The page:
My husband and I were recently updating our wills. It’s one of those real-world adult jobs that you love to push to the backburner. It wasn’t that we found the process of contemplating our demise morbid, but rather we struggled with answering all the questions of who gets what and how it will be distributed (not that there is heaps to go around). Anyway, after several deep and meaningful conversations we felt we finally cracked all the questions, had our affairs in order and booked in a meeting with our solicitor.
Assets? Tick. Insurances? Tick. Guardianship for minor children? Tick. Provisions for your pets? Uhhhhh.
We had agonised over the “Who gets the kids?” question but overlooked the “Who gets the dog?” question. I consider myself to be a loving and conscientious pet owner but it had never occurred to me to consider estate planning for my pets.
To my surprise, there is an entire system dedicated to looking after your furry (or scaly, feathery or whatever) friends after you are gone. There is even a fancy legal name of it- a “Pet Trust”. A pet trust allows you to provide for your pet after you are gone.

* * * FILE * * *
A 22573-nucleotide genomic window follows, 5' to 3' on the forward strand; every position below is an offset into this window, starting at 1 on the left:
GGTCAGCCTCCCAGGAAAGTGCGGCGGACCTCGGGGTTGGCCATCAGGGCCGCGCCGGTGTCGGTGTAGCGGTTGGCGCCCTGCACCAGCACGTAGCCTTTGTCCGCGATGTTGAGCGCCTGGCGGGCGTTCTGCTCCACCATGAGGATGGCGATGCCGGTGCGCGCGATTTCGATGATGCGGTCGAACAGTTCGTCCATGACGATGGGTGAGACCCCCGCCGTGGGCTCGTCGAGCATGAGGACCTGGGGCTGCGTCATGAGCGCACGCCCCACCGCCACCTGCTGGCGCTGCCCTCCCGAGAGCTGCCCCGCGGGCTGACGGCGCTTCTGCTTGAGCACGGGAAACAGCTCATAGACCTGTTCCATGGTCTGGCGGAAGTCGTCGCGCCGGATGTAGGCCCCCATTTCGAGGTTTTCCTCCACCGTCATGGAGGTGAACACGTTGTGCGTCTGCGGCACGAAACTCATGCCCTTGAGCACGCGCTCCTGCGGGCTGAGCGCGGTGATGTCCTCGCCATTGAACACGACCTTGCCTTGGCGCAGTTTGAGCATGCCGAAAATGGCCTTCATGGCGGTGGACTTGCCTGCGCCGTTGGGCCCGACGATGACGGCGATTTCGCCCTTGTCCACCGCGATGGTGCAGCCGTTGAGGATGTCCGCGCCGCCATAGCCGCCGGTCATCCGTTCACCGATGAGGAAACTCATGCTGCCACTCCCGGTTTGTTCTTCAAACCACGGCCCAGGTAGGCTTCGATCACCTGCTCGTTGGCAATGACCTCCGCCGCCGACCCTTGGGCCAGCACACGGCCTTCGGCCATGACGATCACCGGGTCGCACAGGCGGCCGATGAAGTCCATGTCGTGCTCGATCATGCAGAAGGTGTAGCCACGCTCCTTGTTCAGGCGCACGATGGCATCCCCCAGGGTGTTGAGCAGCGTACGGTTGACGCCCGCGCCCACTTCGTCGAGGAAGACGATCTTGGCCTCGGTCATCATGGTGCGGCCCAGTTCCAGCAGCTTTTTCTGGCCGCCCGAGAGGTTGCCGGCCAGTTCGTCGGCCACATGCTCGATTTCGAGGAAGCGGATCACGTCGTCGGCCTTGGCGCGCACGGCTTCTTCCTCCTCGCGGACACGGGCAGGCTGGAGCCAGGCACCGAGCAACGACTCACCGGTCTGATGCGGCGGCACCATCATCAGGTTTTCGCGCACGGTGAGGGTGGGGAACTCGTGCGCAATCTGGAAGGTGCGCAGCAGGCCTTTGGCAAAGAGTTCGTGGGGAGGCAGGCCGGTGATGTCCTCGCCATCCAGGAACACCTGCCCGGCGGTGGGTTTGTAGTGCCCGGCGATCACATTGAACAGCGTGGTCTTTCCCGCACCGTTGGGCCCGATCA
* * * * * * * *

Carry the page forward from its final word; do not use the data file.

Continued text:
Image courtesy of Ken_Mayer via flickr
Some examples of how a pet trust can work include allocating financial support from your estate to meet your pet’s needs as well as specifying how you want the pet to be looked after (i.e. maintain your pet’s standard of living).
Some people may remember when Leona Helmsley, an American businesswoman dubbed the “Queen of Mean”, passed away she cut her family out of her will and left $12 million dollars to her pet Maltese. This story made headlines around the world and provided volumes of commentary on the perceived excess of a dog receiving such a huge amount of money.
While I am no Leona Helmsley, I do want my pets taken care of when I am gone. And in the terrible event that my husband is no longer here to look after our family, I want to ensure that the children don’t have to be separated from their beloved pet. So, much to my own amazement, we have just completed an estate planning process for our pet.
If you are thinking about planning for your pet after you pass, there are a few options to consider.
Who do you want to look after your pet? Do you want there to be conditions or expectations on this person?
Will you be providing any financial support for the care of your pet after you are gone? How would you like this to be handled- a one off “inheritance”, or through a trust with an external trustee?
Ensure you have all documentation about your pet, including vet records and contact details, with your other important papers.
Communicate your wishes. Include your plans in your estate planning but also be sure to talk with your family and friends about your wishes.
Speak with your lawyer or estate planner about your pets needs and how to best plan for them in the future.